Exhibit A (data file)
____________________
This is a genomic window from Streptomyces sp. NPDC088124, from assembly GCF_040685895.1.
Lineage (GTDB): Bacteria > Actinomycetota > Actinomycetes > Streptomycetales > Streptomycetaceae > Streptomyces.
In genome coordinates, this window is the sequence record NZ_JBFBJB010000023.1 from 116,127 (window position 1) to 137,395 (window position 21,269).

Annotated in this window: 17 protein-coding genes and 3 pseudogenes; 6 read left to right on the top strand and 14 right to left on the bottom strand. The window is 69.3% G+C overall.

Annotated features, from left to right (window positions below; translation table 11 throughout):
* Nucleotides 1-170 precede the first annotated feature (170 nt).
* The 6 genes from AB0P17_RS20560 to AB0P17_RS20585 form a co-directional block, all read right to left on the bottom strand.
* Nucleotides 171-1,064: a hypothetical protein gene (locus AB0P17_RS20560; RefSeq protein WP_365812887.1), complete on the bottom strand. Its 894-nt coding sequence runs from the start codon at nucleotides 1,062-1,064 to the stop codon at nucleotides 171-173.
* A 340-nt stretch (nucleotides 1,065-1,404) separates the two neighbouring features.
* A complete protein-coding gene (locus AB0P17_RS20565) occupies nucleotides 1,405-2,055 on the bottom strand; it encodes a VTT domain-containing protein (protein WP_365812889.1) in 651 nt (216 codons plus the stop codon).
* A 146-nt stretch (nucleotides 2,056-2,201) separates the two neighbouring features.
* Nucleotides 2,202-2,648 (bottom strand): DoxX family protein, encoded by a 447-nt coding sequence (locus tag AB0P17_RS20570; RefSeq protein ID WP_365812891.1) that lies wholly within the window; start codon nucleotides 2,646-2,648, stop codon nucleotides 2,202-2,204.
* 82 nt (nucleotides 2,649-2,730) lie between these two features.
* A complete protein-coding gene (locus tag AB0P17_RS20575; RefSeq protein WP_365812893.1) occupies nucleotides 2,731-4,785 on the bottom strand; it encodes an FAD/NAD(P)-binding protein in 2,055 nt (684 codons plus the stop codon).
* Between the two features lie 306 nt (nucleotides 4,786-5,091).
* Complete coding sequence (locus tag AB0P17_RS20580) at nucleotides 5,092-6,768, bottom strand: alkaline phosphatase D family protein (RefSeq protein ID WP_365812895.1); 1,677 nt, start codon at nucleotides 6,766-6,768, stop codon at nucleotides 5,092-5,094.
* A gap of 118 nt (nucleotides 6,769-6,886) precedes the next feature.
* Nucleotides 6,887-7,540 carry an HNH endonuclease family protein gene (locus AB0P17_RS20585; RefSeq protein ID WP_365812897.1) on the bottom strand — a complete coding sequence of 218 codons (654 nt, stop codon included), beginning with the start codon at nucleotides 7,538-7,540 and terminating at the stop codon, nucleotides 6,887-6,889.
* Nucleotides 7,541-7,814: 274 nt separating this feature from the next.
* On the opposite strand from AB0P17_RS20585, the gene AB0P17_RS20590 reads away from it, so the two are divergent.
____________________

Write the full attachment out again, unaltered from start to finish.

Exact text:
This is a genomic window from Streptomyces sp. NPDC088124, from assembly GCF_040685895.1.
Lineage (GTDB): Bacteria > Actinomycetota > Actinomycetes > Streptomycetales > Streptomycetaceae > Streptomyces.
In genome coordinates, this window is the sequence record NZ_JBFBJB010000023.1 from 116,127 (window position 1) to 137,395 (window position 21,269).

Annotated in this window: 17 protein-coding genes and 3 pseudogenes; 6 read left to right on the top strand and 14 right to left on the bottom strand. The window is 69.3% G+C overall.

Annotated features, from left to right (window positions below; translation table 11 throughout):
* Nucleotides 1-170 precede the first annotated feature (170 nt).
* The 6 genes from AB0P17_RS20560 to AB0P17_RS20585 form a co-directional block, all read right to left on the bottom strand.
* Nucleotides 171-1,064: a hypothetical protein gene (locus AB0P17_RS20560; RefSeq protein WP_365812887.1), complete on the bottom strand. Its 894-nt coding sequence runs from the start codon at nucleotides 1,062-1,064 to the stop codon at nucleotides 171-173.
* A 340-nt stretch (nucleotides 1,065-1,404) separates the two neighbouring features.
* A complete protein-coding gene (locus AB0P17_RS20565) occupies nucleotides 1,405-2,055 on the bottom strand; it encodes a VTT domain-containing protein (protein WP_365812889.1) in 651 nt (216 codons plus the stop codon).
* A 146-nt stretch (nucleotides 2,056-2,201) separates the two neighbouring features.
* Nucleotides 2,202-2,648 (bottom strand): DoxX family protein, encoded by a 447-nt coding sequence (locus tag AB0P17_RS20570; RefSeq protein ID WP_365812891.1) that lies wholly within the window; start codon nucleotides 2,646-2,648, stop codon nucleotides 2,202-2,204.
* 82 nt (nucleotides 2,649-2,730) lie between these two features.
* A complete protein-coding gene (locus tag AB0P17_RS20575; RefSeq protein WP_365812893.1) occupies nucleotides 2,731-4,785 on the bottom strand; it encodes an FAD/NAD(P)-binding protein in 2,055 nt (684 codons plus the stop codon).
* Between the two features lie 306 nt (nucleotides 4,786-5,091).
* Complete coding sequence (locus tag AB0P17_RS20580) at nucleotides 5,092-6,768, bottom strand: alkaline phosphatase D family protein (RefSeq protein ID WP_365812895.1); 1,677 nt, start codon at nucleotides 6,766-6,768, stop codon at nucleotides 5,092-5,094.
* A gap of 118 nt (nucleotides 6,769-6,886) precedes the next feature.
* Nucleotides 6,887-7,540 carry an HNH endonuclease family protein gene (locus AB0P17_RS20585; RefSeq protein ID WP_365812897.1) on the bottom strand — a complete coding sequence of 218 codons (654 nt, stop codon included), beginning with the start codon at nucleotides 7,538-7,540 and terminating at the stop codon, nucleotides 6,887-6,889.
* Nucleotides 7,541-7,814: 274 nt separating this feature from the next.
* On the opposite strand from AB0P17_RS20585, the gene AB0P17_RS20590 reads away from it, so the two are divergent.